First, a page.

News in Nature

Citizen Science Reveals Annual Bird Migrations Across Continents

Citizen Science Reveals Annual Bird Migrations Across Continents

Citizen Science, News in Nature January 21, 2016 at 9:55 am

Data-driven animation shows routes for 118 species For the first time, scientists at the Cornell Lab of Ornithologyhave documented migratory movements of bird populations spanning the entire year for 118 species throughout the Western Hemisphere. The study finds broad similarity in the routes used by specific groups of species — vividly demonstrated by animated maps showing patterns of movement across the annual cycle.  

Scientists ID new genus of tree frogs long thought extinct

Scientists ID new genus of tree frogs long thought extinct

Amphibians, Nature Thriving, New Species, Species Discovery January 20, 2016 at 12:00 am

For more than a century, two mysterious tree frog specimens collected by a British naturalist in 1870 and housed at the Natural History Museum in London were assumed to be part of a vanished species, never again found in the wild.  Now, a group of scientists, led by renowned Indian biologist Sathyabhama Das Biju, has rediscovered the frogs and also identified them as part of a new genus – one step higher than a species on the taxonomic ranking.  Not only have they found the frogs in abundance in northeast Indian jungles, they believe they could also be living acrossRead More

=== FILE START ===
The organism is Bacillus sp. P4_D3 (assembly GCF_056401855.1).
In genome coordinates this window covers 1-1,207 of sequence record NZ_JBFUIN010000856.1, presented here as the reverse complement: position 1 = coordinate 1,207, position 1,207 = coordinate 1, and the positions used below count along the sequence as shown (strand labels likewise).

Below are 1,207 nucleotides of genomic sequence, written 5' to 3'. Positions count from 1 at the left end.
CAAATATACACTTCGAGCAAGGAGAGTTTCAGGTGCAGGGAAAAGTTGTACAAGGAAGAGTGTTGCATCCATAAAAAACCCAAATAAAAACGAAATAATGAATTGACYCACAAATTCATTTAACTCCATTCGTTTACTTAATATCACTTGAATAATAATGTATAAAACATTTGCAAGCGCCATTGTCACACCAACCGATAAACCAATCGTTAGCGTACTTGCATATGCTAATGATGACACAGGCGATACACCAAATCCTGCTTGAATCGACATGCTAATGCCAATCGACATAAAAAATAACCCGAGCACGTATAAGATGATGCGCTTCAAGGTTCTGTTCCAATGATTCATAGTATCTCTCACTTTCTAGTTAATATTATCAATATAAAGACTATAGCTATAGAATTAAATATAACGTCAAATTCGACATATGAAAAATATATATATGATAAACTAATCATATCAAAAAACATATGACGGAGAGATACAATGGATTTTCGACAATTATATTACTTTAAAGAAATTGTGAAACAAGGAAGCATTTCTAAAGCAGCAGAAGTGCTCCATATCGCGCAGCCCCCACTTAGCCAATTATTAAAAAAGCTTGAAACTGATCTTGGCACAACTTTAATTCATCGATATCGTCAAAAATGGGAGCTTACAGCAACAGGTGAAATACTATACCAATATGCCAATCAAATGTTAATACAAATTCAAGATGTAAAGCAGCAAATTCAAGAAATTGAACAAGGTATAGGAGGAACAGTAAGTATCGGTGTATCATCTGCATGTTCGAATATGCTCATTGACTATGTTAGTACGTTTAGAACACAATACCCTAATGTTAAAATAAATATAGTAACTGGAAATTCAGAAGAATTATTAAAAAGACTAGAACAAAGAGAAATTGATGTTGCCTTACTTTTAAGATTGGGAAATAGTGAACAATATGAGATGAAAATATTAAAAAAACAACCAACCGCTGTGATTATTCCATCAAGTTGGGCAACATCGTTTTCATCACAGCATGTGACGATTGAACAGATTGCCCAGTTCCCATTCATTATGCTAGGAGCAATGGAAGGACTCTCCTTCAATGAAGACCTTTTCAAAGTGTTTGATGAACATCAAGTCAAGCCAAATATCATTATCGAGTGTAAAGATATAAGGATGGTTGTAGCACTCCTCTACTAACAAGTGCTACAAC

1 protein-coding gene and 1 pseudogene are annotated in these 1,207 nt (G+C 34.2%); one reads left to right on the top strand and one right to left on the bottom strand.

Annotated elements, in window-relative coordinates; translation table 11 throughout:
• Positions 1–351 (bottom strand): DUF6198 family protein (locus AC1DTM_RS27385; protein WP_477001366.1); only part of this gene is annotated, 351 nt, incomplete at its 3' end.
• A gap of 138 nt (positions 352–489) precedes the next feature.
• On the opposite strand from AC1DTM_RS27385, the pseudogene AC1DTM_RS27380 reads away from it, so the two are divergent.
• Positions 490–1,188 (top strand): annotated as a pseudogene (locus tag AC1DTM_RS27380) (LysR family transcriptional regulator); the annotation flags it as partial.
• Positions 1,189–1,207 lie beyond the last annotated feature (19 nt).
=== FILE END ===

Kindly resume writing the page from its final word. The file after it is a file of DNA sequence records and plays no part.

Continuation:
Wyoming law against data collection: Protecting ranchers by ignoring the environment.

Wyoming law against data collection: Protecting ranchers by ignoring the environment.

Citizen Science, News in Nature January 14, 2016 at 1:49 am

Source: Wyoming law against data collection: Protecting ranchers by ignoring the environment.

This dog can write his own name.

News in Nature, Science News January 12, 2016 at 11:09 am

This is Jumpy, a super smart dog that knows how to sign his own name.  by trainer Omar von Muller      

Gorilla

Gorilla

Science News August 18, 2015 at 9:23 pm
New carnivorous plant species found on Facebook

New carnivorous plant species found on Facebook

Citizen Science, New Species, Plants, Species Discovery July 29, 2015 at 12:00 am

There’s more to Facebook than just posting selfies – it’s also an important forum for scientific discoveries. The second largest carnivorous plant in the Americas has just become the first plant to be discovered through the social media site. The species were discovered by an orchid grower, Reginaldo Vasconcelos, who posted an image on Facebook in 2012. A year later Paulo Gonella, a plant researcher at the Institute of Biosciences at the University of São Paulo came across the image and realised that it was a new species, a species of sundew.

Amateur Observations Help Predict Vast Bird Migrations 

Amateur Observations Help Predict Vast Bird Migrations